I play bass guitar in a three-piece reggae rock pop band called Cabstars.  Having decided not to have a horn section or keyboards, but needing something in the mid-range more than just guitar for our live sound, I decided to investigate the use of synthesisers.  I first wrote about this in my music blog.


Using Ableton to play Backing tracks (NOT what we wanted!)

Internet research revealed video teach-ins for the use of Ableton Live to play backing tracks, to “enhance the sound”.  This one  – skip the first minute – shows you how to work like a DJ but also with some live instruments, and only the drummer listening to the click track.

We tried loading the stems of our released tracks into Ableton then muting the stems we play ourselves (drums, vocals, bass and guitar…) and have Ableton  play what remained. That should give you the same sound as your album when playing live right….?  Yeah – and lots of people do this (to save money on the number of musicians travelling to gigs).  But it’s a lot more complicated than that (of course).

But I couldn’t find any detailed videos – or DIY blogs showing you how use Ableton as a playable instrument in a live band.  So I hope this is helpful to those of you who are on this same road!  I also made a rather lame video, which I need to upgrade as I’ve worked out a simpler way of organising Ableton, plus get a bit better at making videos ;-)…  But it does show you the basic set-up, so might help….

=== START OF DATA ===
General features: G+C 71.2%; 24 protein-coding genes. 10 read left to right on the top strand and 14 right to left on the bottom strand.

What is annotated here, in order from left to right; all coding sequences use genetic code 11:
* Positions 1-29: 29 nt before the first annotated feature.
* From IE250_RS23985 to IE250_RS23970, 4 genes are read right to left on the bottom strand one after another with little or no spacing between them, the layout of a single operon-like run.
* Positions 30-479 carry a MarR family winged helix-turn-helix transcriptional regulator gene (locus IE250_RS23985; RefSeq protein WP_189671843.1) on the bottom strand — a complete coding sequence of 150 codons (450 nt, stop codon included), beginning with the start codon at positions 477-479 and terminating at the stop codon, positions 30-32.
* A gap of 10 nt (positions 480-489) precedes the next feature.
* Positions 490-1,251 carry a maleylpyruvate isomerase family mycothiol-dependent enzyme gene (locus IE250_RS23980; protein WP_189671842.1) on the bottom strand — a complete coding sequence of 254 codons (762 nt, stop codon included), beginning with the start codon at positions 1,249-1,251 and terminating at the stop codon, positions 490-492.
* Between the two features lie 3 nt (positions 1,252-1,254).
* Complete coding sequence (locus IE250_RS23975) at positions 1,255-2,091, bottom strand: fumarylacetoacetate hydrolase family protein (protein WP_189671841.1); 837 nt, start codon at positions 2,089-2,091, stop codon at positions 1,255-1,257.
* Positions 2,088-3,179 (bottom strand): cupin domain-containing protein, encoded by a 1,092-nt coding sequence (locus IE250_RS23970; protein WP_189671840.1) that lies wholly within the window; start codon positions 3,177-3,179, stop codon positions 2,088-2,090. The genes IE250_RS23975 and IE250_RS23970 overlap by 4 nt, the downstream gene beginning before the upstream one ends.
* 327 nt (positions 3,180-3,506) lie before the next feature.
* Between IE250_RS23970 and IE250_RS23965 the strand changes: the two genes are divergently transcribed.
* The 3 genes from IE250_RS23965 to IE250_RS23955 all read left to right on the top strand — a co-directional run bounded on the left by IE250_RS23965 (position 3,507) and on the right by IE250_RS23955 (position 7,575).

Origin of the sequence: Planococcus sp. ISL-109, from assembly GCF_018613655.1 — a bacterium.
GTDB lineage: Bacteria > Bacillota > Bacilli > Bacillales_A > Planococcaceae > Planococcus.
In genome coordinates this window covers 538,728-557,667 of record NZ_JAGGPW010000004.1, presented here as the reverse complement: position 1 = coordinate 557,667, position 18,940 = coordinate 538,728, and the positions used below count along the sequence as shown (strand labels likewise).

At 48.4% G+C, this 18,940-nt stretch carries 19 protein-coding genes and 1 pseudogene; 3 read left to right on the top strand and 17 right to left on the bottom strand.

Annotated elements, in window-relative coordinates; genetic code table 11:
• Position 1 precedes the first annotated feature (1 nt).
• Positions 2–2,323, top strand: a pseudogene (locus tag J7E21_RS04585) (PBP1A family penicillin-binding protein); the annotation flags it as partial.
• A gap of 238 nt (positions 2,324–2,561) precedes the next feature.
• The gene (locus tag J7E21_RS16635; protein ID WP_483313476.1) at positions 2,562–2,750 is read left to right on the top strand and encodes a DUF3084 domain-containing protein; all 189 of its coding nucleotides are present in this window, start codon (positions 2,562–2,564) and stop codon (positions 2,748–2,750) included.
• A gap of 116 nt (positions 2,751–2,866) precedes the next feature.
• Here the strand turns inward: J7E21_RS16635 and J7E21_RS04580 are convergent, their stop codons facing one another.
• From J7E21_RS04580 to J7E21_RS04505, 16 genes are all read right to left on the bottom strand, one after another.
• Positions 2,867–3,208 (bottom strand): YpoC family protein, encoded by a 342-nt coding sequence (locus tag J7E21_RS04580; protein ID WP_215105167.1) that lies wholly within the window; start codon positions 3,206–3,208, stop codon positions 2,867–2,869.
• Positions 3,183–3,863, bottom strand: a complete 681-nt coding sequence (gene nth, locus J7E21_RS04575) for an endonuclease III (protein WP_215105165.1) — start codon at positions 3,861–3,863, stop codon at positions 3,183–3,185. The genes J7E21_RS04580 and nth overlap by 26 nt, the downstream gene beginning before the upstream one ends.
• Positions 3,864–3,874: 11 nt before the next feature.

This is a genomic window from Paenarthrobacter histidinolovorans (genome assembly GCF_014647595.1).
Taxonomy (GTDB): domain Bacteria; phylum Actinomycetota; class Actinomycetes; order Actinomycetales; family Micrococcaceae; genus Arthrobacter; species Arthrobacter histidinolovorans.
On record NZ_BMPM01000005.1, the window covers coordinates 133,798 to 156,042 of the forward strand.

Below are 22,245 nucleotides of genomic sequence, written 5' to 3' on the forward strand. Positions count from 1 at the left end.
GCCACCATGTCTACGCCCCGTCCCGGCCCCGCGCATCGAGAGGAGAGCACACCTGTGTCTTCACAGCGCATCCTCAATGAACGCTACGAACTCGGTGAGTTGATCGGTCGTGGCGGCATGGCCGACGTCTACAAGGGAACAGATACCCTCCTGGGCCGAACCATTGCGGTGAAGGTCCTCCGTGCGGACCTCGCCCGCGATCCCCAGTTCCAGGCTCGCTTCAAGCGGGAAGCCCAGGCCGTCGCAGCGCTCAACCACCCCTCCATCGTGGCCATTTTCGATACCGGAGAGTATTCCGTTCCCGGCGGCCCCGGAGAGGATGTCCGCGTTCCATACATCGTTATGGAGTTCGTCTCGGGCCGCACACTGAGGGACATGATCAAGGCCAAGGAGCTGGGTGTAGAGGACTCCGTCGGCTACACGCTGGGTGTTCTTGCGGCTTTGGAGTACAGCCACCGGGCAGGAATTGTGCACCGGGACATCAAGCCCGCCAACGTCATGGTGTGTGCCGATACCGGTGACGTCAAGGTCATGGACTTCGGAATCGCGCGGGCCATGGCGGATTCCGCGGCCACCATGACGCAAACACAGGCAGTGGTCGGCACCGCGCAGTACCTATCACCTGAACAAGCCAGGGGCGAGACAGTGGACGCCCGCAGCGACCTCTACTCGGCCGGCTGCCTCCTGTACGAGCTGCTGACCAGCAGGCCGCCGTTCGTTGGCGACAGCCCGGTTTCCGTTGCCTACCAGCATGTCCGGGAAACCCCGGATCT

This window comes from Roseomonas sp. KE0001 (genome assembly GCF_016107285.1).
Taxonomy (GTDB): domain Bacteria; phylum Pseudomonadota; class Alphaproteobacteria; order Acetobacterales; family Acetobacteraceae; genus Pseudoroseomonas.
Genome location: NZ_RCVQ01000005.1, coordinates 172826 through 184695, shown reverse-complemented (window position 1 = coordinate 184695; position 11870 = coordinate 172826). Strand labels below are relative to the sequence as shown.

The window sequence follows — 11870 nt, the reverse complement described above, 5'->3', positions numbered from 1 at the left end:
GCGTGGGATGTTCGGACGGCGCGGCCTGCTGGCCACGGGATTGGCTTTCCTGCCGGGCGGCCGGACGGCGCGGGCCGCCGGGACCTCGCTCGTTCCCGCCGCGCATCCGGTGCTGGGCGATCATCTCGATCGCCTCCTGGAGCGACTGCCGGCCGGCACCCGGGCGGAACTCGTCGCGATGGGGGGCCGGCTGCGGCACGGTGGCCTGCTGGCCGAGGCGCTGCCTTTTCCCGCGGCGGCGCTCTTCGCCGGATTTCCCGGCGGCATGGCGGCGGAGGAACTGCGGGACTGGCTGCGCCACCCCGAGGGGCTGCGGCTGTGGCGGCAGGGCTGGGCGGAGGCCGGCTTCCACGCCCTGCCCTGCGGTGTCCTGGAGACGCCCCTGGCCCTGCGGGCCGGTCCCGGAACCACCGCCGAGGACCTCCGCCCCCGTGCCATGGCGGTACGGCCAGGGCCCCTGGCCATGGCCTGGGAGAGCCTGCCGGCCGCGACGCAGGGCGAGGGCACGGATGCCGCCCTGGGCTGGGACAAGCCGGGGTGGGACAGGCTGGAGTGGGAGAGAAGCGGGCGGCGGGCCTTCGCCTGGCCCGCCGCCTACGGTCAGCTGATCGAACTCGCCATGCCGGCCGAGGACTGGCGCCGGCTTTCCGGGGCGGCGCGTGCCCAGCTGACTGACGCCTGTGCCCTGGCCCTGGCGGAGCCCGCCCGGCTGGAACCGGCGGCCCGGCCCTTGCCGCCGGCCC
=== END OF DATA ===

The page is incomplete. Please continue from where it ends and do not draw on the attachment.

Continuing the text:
Ableton Parameters/Limitations

We’d thought in terms of using Ableton to play synth loops in particular parts of our songs – to beef up a chorus, for an intro, or a break in the middle. But we didn’t realise that in order to do that, the whole song still has to be played to a click (like a train on a rail track).

Also, unless you play exactly according to the backing track, you have to trigger these loops at exactly the right moment, which runs counter to the excitement of a gig. Triggered just one beat out, destroys that excitement.  So you’re still actually only muting the tracks you don’t want to play yourself, so that even if you’re playing everything except the synth (in our case),  you’d still be  band playing to a backing track – which we didn’t want to be.  This took a while for us to understand.

With EDM, and bands playing with a DJ as part of their set-up, they play to the triggering of loops, whereas we’re a reggae rock band, so we don’t….  But if that’s what you’re doing, then there are some great videos showing how it’s done.


McMillan 12-Step “Foot Organ”

The first problem was how to play notes at the same time as playing bass.  As I’d seen other bass guitarists doing, I bought a McMillan 12-Step one-octave chromatic scale keyboard foot controller.

This is amazingly robust – their promo video shows a van being driven over one!  This links easily to Ableton Live via USB, and to other midi devices via the McMillan Midi Expander.  I used it with my Dave Smith Tetra synth, playing pad sounds to fill things out.  This worked really well.

The 12-Step can be set to play single notes legato – continuously until changed, or only when pressed, and a wide range of note and chord combinations. It also has other note-playing parameters through varying pressure and rolling to one side or the other –  like swells and tone bending.  But it was tiring to play while standing. I found it most effective playing pedal tones, or one note per bar.